SALS bookstore

Dr. John David, director of the Southern Appalachian Labor School, shows off the library in the Historic Oak Hill School. SALS, which is continuing work on improvements to the building which formerly housed the Oak Hill Elementary School, hosts a used book sale there once each month.

OAK HILL — In a 2013 interview with The Fayette Tribune, Dr. John David, director of the Southern Appalachian Labor School, considered the group’s purchase at auction of the former Oak Hill Elementary School.

“We seek to create here a learning, conference and cultural hub,” said David. “Downtown Oak Hill is developing a new face (he mentioned specifically the farmers’ market, the White Oak Rail Trail and new amphitheater/green space).

“We want to be a part of a resurgence of re-inventing downtown.”

At the time, Vickie Smith, the SALS construction manager, said she knew the task, which was practically just under way, was far from complete.

The process of repurposing the former elementary school, now known as the Historic Oak Hill School, is a process that continues today.

The repairs and revamping that have taken place inside the former school which sits on 5 acres on School Street are too many to mention, but Smith, who has been with the Labor School full-time since 1994 and part-time for several years previously, is happy to mention several of them.

“It is a beautiful building,” she said. “We’re just trying to do good things with it.”

Among the updates that have been made include repurposing classrooms for different uses, including a conference room, a radio station, an exercise area and more.

“We’ve replaced flooring, put carpet in the auditorium. We’ve done a lot of painting. We took out the lockers in the hallway.

“We dropped the ceilings and put in new lights because the lighting was horrible. That helped with the heating, too.

“We worked with the Red Cross to make it an emergency shelter. SALS has bought and installed a huge gas generator.

“The first floor is all concrete, but we’ve put floor tile in other places.

“We replaced windows and doors with fire-rated glass, added new urinals, put a sprinkler system on the second floor and re-headed the showers and divided them,” she said.

The ongoing refurbishment is a labor of love for Smith, whose children and grandchildren attended school in the building. “I actually did my student teaching here,” she added.

“We’ve really just worked hard to make it a pretty place,” she said, “to improve things and to make it a good place for the community.”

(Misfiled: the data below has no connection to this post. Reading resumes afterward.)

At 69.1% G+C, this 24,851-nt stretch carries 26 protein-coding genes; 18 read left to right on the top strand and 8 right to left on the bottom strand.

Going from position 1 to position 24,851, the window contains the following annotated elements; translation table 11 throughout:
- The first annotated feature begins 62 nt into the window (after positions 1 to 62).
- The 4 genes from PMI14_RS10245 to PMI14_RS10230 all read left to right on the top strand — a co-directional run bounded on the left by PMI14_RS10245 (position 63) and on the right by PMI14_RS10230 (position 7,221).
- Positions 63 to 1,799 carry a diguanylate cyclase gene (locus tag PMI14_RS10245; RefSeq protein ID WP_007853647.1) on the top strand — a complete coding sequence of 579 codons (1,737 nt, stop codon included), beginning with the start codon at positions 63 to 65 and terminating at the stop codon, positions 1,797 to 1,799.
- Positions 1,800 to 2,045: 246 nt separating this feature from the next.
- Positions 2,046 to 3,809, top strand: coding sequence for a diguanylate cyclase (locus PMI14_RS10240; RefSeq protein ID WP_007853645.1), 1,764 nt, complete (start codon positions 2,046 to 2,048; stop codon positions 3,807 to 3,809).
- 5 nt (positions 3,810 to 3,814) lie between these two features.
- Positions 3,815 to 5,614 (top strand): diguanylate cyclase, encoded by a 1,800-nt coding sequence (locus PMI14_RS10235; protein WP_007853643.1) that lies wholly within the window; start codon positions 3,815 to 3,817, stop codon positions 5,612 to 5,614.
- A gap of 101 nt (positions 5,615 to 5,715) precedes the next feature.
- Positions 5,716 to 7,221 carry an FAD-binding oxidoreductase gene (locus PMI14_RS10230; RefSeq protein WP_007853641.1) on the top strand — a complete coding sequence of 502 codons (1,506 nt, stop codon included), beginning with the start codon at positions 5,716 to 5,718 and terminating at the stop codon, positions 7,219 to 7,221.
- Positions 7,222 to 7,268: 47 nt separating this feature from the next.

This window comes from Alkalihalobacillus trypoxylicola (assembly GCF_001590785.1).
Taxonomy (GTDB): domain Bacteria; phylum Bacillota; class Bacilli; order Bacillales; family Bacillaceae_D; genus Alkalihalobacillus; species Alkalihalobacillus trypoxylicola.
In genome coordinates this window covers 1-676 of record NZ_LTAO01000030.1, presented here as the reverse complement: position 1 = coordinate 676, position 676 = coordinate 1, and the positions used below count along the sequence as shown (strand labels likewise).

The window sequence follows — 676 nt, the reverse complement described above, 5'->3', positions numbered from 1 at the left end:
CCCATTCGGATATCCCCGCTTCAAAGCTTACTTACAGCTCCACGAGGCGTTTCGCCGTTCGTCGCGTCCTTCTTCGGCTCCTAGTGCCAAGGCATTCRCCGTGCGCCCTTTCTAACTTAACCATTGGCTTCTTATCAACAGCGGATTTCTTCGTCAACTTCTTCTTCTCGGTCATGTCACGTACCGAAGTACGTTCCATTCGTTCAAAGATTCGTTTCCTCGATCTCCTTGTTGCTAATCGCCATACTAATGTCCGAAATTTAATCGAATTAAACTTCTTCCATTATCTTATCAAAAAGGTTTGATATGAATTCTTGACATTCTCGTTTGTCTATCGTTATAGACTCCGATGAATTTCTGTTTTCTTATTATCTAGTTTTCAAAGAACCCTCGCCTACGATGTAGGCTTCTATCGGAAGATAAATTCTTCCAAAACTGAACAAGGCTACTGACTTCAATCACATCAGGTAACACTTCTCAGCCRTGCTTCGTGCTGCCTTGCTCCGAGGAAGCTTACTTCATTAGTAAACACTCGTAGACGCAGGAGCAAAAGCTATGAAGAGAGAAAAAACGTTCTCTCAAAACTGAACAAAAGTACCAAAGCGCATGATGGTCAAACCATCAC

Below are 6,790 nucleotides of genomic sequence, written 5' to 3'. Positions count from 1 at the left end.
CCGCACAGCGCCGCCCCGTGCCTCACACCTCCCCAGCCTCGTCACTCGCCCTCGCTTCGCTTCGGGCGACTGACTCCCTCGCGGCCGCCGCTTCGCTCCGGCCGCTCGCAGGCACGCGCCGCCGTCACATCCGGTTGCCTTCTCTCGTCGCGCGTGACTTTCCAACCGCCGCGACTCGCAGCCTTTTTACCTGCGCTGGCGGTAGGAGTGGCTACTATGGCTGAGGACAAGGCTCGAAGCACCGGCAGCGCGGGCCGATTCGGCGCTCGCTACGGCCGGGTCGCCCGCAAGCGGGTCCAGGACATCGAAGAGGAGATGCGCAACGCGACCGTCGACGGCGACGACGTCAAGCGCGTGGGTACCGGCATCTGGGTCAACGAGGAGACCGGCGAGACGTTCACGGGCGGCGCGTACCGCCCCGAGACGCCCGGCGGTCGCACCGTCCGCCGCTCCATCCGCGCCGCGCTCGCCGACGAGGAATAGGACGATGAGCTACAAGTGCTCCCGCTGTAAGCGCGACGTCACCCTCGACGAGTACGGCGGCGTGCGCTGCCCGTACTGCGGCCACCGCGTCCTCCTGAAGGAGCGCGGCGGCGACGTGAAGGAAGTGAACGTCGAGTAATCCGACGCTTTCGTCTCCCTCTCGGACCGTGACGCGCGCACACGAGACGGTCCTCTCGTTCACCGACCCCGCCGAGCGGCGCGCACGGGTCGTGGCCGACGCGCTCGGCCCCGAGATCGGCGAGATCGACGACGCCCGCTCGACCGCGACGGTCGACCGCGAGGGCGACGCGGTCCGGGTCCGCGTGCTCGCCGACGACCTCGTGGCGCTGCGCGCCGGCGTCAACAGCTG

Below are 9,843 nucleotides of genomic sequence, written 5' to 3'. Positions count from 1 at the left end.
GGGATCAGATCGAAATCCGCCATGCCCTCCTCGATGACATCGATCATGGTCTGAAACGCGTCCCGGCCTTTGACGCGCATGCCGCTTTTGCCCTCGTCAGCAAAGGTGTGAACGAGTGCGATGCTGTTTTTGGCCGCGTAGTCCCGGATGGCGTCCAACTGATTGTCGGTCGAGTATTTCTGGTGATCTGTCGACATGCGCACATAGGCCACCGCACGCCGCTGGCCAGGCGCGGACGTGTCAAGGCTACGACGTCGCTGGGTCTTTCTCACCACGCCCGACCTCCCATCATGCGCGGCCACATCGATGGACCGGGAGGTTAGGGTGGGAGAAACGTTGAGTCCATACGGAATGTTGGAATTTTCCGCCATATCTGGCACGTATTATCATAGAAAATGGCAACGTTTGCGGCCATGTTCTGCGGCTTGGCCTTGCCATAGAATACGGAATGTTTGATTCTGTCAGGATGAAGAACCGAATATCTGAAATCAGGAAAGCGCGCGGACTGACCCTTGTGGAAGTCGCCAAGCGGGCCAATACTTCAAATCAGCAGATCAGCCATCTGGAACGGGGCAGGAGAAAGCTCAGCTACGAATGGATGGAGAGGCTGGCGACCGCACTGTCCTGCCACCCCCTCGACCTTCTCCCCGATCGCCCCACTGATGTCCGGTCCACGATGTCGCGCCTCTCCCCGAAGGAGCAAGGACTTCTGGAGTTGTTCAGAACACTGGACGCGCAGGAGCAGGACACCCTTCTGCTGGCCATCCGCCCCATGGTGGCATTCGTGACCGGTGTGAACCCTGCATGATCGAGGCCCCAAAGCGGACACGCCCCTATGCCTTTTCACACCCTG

Volunteers from a number of groups, ranging from college students on spring break to inmates incarcerated at Mount Olive Correctional Facility, all have been a part of the process of repurposing the building.

“We’re just trying to reutilize the building and bring it back to life. It can be important to the community,” she added.

In its evolving form, the building already has been important for the community. A number of programs are housed at the Historic Oak Hill School.

Aside from serving as an emergency shelter, HOHS is the “official location for HUD-approved housing counseling services for people who are needing advice about their finances, they’re on the verge of losing their homes. There aren’t very many programs funded by HUD in West Virginia,” Dr. John David, SALS director, said this week.

A number of related programs are housed at HOHS including homebuyer education courses, the YouthBuild program and courses on building construction for AmeriCorps and VISTA workers.

A food pantry, an emergency food center, the WAGE radio station, a gymnasium and library, an exercise center and dining facilities also are housed on the campus, along with additional programs.

“The space has limitations,” David said, but added, “We’re trying to enhance the value of the facility for people in the area.”

“When we have people come to help us, they’ve painted, they move some things around, they clean. The building is evolving, I think, into being a very useful facility for the community.”

Smith is passionate about her work through SALS. One of the first qualified female steel workers in the state, Smith has worked in the past for construction companies, including helping to build the West Virginia Turnpike, and has taught vocational courses in Raleigh County. It’s her work with SALS that has been most fulfilling, however.

“It’s a good organization,” she said. “It does a lot for our community. It helps a lot of people who really need help.

“You have to care,” she added. “It doesn’t cost the city or the county anything. It helps young people who are dropouts, gives them training, helps them get their GEDs and it helps older people keep their homes. What more could you want?”

Funding for SALS projects comes from a number of different organizations, grants, donations and programs such as the Neighborhood Reinvestment Corporation. In-kind labor is provided by hundreds of volunteers who visit Fayette County each year.

Continuing the process of upgrading the HOHS, which was built originally in the 1930s, is a positive for everyone, she believes.

“Everything that we can improve helps everybody’s property values, it makes us a better place to live.”

While the upgrades continue, officials are planning for more in the future, including a WiFi cafe where parents can visit to help their children with homework, Smith said, adding all the work done by SALS employees and their volunteers is done in a spirit of service.

“I love what I do. We all love what we do. I know I can’t do it forever, but I think it’s a very good program and it gives a lot of people hope,” she said.

For more on SALS and its programs, visit

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